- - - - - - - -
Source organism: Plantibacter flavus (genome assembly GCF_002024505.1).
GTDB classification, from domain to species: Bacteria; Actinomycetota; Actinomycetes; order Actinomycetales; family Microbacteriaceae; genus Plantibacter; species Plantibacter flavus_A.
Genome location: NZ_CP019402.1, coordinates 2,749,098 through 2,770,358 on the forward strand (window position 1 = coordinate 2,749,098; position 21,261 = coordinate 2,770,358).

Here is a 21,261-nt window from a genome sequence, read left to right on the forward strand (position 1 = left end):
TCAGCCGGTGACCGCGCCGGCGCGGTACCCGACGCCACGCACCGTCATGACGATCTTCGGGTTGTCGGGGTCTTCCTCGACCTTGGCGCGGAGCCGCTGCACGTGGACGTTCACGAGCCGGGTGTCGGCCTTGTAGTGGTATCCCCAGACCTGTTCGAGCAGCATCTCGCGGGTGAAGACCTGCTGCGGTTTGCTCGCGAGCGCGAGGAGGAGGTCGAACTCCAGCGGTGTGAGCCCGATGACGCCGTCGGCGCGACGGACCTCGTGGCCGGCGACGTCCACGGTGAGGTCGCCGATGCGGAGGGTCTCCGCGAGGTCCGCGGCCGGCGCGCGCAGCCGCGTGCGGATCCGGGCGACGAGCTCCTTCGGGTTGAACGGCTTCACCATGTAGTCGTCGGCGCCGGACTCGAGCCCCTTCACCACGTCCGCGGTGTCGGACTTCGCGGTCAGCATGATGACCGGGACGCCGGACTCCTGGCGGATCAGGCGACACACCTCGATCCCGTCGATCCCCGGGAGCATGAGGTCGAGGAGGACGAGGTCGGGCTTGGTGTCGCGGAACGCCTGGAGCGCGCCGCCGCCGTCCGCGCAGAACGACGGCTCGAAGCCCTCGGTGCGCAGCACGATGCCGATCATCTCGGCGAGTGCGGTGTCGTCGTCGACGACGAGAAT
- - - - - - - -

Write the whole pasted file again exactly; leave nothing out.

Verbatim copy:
Source organism: Plantibacter flavus (genome assembly GCF_002024505.1).
GTDB classification, from domain to species: Bacteria; Actinomycetota; Actinomycetes; order Actinomycetales; family Microbacteriaceae; genus Plantibacter; species Plantibacter flavus_A.
Genome location: NZ_CP019402.1, coordinates 2,749,098 through 2,770,358 on the forward strand (window position 1 = coordinate 2,749,098; position 21,261 = coordinate 2,770,358).

Here is a 21,261-nt window from a genome sequence, read left to right on the forward strand (position 1 = left end):
TCAGCCGGTGACCGCGCCGGCGCGGTACCCGACGCCACGCACCGTCATGACGATCTTCGGGTTGTCGGGGTCTTCCTCGACCTTGGCGCGGAGCCGCTGCACGTGGACGTTCACGAGCCGGGTGTCGGCCTTGTAGTGGTATCCCCAGACCTGTTCGAGCAGCATCTCGCGGGTGAAGACCTGCTGCGGTTTGCTCGCGAGCGCGAGGAGGAGGTCGAACTCCAGCGGTGTGAGCCCGATGACGCCGTCGGCGCGACGGACCTCGTGGCCGGCGACGTCCACGGTGAGGTCGCCGATGCGGAGGGTCTCCGCGAGGTCCGCGGCCGGCGCGCGCAGCCGCGTGCGGATCCGGGCGACGAGCTCCTTCGGGTTGAACGGCTTCACCATGTAGTCGTCGGCGCCGGACTCGAGCCCCTTCACCACGTCCGCGGTGTCGGACTTCGCGGTCAGCATGATGACCGGGACGCCGGACTCCTGGCGGATCAGGCGACACACCTCGATCCCGTCGATCCCCGGGAGCATGAGGTCGAGGAGGACGAGGTCGGGCTTGGTGTCGCGGAACGCCTGGAGCGCGCCGCCGCCGTCCGCGCAGAACGACGGCTCGAAGCCCTCGGTGCGCAGCACGATGCCGATCATCTCGGCGAGTGCGGTGTCGTCGTCGACGACGAGAAT